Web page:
Adjusting feedbackUse Adjusting or Corrective feedback when someone is doing something that they must stop, or must change. I.e. Their behaviour is destructive, career limiting, negatively affecting others.
- Do prepare (gather specific examples of the behaviour, talk to peers, draft what you will say, practice what you will say)
- Do follow a structure and be directive in your delivery. Here is a template that you can use: it has been observed here, here and here, that you are doing X which is causing Y, this behaviour needs to stop, because it is causing Z. If the situation comes up again please do A instead.
- Do give this feedback is private.
- Do not give this feedback immediately after the event. Make sure you wait until everything has calmed down, so that it can be talked about in a rationale and deliberate manner.
- Do not combine with other types of feedback, as it sends mixed messages.
Constructive or developmental feedback should be used when helping some to do better, or to help them see opportunities that they missed.
This is covered in combination with Re-enforcing in my article Coaching Scrum Masters. The feedback sandwich puts two slices of re-enforcing feedback around a sliver of Constructive feedback. I have found this approach to be highly effective and have received plenty of positive feedback about it.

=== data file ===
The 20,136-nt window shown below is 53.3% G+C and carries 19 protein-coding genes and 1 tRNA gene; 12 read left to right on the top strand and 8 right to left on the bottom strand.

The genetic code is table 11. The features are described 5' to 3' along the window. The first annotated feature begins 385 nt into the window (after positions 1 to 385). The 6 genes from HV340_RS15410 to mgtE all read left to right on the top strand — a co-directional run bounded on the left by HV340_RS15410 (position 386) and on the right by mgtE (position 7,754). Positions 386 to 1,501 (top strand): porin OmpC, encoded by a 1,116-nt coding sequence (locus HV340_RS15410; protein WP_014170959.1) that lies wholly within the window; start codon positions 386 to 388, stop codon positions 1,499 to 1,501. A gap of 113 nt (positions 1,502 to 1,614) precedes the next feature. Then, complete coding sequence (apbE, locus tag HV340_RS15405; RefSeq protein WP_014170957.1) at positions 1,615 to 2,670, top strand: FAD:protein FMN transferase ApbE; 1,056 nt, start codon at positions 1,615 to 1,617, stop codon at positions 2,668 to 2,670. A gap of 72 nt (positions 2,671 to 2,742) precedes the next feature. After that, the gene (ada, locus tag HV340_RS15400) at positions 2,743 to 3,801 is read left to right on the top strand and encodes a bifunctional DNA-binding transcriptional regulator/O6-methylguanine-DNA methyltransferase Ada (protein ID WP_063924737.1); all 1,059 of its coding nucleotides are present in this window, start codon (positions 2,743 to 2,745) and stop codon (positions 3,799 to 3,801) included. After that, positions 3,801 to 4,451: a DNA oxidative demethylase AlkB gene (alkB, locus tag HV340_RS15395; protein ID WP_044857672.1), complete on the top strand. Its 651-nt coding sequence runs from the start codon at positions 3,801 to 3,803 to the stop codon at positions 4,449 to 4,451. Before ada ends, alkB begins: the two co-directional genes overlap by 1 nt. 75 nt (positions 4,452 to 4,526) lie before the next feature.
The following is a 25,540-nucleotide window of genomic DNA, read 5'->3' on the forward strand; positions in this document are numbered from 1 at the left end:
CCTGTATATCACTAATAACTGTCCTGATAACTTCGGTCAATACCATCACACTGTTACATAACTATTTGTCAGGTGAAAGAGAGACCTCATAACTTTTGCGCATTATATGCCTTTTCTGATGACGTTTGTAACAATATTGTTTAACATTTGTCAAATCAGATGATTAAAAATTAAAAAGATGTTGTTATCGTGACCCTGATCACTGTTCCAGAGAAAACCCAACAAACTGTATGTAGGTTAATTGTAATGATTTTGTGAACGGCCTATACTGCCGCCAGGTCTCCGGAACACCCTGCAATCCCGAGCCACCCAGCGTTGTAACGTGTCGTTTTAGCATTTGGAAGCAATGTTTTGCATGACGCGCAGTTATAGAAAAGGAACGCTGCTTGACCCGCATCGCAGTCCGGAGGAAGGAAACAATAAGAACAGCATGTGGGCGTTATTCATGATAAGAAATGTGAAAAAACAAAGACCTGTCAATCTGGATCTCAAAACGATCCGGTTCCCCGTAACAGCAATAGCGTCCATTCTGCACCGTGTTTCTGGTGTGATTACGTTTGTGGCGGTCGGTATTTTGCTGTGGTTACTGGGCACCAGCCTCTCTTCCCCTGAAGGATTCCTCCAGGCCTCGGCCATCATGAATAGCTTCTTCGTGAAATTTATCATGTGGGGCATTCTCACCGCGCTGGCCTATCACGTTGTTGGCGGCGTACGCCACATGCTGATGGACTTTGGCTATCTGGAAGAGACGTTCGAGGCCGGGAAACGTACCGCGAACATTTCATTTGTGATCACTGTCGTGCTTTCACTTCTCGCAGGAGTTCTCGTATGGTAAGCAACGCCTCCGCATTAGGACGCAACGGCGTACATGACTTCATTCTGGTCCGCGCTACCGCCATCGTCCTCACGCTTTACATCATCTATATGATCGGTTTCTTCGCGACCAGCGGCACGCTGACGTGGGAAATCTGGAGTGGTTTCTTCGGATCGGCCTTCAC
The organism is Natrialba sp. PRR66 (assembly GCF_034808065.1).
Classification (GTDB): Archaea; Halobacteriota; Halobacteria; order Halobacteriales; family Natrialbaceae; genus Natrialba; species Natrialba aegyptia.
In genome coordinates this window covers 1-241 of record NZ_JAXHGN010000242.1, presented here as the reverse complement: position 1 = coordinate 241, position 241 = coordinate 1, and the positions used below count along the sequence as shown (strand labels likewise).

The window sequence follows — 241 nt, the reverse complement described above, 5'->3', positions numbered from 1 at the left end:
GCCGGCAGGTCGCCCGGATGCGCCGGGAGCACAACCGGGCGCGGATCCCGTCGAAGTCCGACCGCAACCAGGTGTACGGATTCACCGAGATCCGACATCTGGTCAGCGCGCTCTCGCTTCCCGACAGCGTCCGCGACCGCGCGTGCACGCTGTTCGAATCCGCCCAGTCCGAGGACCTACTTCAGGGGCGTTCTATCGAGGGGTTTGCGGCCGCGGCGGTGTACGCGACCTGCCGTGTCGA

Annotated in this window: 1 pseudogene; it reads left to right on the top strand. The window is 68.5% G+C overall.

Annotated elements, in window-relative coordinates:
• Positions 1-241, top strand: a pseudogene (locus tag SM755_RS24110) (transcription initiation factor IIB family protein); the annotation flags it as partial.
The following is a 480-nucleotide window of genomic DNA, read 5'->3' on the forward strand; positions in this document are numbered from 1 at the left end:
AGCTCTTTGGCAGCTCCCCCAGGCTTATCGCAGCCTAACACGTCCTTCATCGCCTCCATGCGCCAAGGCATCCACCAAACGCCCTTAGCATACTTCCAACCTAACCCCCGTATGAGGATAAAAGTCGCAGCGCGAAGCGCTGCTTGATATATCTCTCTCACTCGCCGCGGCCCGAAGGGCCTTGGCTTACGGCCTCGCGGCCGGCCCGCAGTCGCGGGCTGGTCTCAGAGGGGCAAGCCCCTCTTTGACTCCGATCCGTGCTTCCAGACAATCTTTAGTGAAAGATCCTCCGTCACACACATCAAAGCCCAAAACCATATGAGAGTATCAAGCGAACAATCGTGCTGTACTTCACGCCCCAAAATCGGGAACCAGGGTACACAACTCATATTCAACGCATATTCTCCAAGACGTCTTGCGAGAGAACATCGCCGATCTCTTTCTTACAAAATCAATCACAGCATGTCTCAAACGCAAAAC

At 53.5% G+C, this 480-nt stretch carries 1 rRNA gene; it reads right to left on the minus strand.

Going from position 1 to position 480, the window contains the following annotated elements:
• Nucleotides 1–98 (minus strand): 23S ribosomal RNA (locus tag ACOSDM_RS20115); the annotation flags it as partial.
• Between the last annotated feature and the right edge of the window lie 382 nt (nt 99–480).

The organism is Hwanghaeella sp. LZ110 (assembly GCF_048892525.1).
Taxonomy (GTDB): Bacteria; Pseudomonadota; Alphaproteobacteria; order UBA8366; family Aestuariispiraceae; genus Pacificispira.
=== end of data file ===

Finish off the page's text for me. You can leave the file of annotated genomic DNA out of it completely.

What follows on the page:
Re-enforcing / Encouraging feedbackUse it to praise people for effective behaviour and encourage them to do more of it, and perhaps do it even better next time.
- Can be given in public (as it publicly promoting the behaviour that is appropriate), however be aware of who you are giving it to, some people will be embarrassed through to down-right upset at public acknowledgement.
- This type of feedback should be approached as discussion with the recipient. You are not telling them to repeat their behaviour you are merely discussing the benefits that you noticed and that you would like to see more of that behaviour.